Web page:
However Willie Duggan’s team had other ideas and powered by a five members of the 1985 Intermediate champions – St Anne’s including captain and quite ironically Corkman Barry Herlihy; London caused a huge upset by defeating the Munster men by 1-9 to 0-7.
Brockley-based Duggan vividly recalls the build-up to that game and also outlined why he believed that his 1986 London junior team was such an exceptionally good side. Having already lost heavily to 1985 All-Ireland semi-finalists Mayo in the first round of the Connacht senior championship, the prospect of All-Ireland honours coming to London looked very remote in early summer that year but Duggan always remained undaunted about achieving an All-Ireland junior football victory.
“St Anne’s were promoted to the senior grade that year and proved to be the surprise team of the senior grade. Apart from a narrow and unlucky defeat to Tir Chonaill Gaels they were unbeaten and team spirit and confidence was sky high. I somehow managed to generate that same spirit among the county panel after the provincial final and although we only had two serious squad training sessions in the Scrubs I knew there was serious talent in the team. I remember going up to the Willesden Junction Hotel after that last session and that was where we picked our All-Ireland winning team” said Duggan.
Duggan’s recollections of the game itself on the day after London surviving an early scare in the opening minute when Cork hit the post, were London’s first half performance when they held Cork scoreless to register a deserved 0-5 to 0-0 lead. However as Gerdie O’Sullivan scored a superbly-worked goal three minutes after the resumption, a famous London victory was about to unfold.
Soon after O’Sullivan’s strike London were awarded a penalty but instead of going for another goal, penalty-taker Mick Gallagher took Willie Duggan’s advice to kick his spot-kick over the bar. Although Cork staged a brave late rally they were only playing ‘catch-up’ football against a fine London team who were watched by a modest attendance that included Kerry manager Mick O’Dwyer and the then GAA President Peter Quinn. There were many heroic performances on a day when everything went right for London who celebrated their first and only All-Ireland football success in Ruislip and their first in fifteen years and sixth in total.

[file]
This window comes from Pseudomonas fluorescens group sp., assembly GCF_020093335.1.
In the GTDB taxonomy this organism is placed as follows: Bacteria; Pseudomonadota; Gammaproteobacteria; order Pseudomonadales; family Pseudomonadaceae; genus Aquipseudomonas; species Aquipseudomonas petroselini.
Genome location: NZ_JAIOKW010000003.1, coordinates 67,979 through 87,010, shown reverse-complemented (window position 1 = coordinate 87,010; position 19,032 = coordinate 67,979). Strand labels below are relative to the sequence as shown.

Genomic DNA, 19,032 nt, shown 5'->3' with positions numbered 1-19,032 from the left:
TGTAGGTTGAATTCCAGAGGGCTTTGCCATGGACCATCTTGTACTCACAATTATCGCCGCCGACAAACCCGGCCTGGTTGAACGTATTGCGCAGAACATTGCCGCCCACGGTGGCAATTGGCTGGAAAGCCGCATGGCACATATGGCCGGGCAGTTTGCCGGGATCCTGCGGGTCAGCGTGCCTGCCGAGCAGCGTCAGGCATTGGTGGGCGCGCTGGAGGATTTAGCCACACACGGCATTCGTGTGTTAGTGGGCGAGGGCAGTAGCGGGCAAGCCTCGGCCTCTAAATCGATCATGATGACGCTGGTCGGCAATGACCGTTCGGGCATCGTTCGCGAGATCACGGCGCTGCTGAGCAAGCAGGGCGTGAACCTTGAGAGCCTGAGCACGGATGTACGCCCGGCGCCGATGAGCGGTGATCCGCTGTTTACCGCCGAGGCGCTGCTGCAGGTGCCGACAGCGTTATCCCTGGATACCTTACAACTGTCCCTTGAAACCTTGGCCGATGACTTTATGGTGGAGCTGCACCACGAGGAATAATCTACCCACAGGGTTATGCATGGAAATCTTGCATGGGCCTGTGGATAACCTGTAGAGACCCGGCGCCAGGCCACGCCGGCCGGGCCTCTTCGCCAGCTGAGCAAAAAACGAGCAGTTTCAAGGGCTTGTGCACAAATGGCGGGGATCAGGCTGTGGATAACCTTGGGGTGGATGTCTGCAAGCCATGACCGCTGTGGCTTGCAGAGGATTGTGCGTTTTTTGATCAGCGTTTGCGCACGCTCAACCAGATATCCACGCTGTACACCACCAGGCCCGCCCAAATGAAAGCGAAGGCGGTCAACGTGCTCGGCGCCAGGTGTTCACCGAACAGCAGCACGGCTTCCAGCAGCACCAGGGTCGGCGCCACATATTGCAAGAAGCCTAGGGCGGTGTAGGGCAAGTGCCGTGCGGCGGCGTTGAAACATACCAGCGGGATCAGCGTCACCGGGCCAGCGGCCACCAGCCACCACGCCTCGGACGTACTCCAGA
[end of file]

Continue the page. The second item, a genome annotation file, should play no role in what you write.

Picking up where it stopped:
I still have vivid memories of that day in Ruislip and enjoying my half-time cup of tea in what was then the old prefabricated pavilion – lounge and dressing-rooms. It was a bitterly cold day and although London had a five point half-time lead, many were still not convinced the hosts would prevail before Gerdie O’Sullivan’s early goal in the second half followed by an incredible third quarter that left the Exiles in an unassailable position and on course for a famous and historic victory against a shell-shocked Cork team.
Sadly it was a London victory that never quite got the recognition it deserved and even the celebrations in the Irish Centre in Camden later that evening were also quite mute compared to the enormous reaction and excitement generated in Ruislip last May after the historic Sligo victory in the Connacht championship.
I also cannot recall members of this London team ever being feted for their amazing achievement since that day in 1986. But when the new stand is being officially opened in May 2015 London GAA will have an opportunity to consider inviting the members of that team to return to the ground where they became the only London football team to ever win an All-Ireland football title there.
London team and scorers: Ger Boyle, Frank Glynn, Tom Finnerty, Richie Haran, Andy Hanley, Adrian Woulfe, Sean Hussey, Tom Walshe (0-2), Mark Duggan (0-1), Gerdie O’Sullivan (1-2) , Barry Herlihy (captain), James Sheridan, Mick Gallagher (0-3), Liam Hughes (0-1), Tom Parker. Sub: Michael O’Hora for Sheridan.
Subs not used: Denis McCarthy, Charlie Farrelly, Jim Maher, Terry Dunne
For more see this week’s edition of the Irish World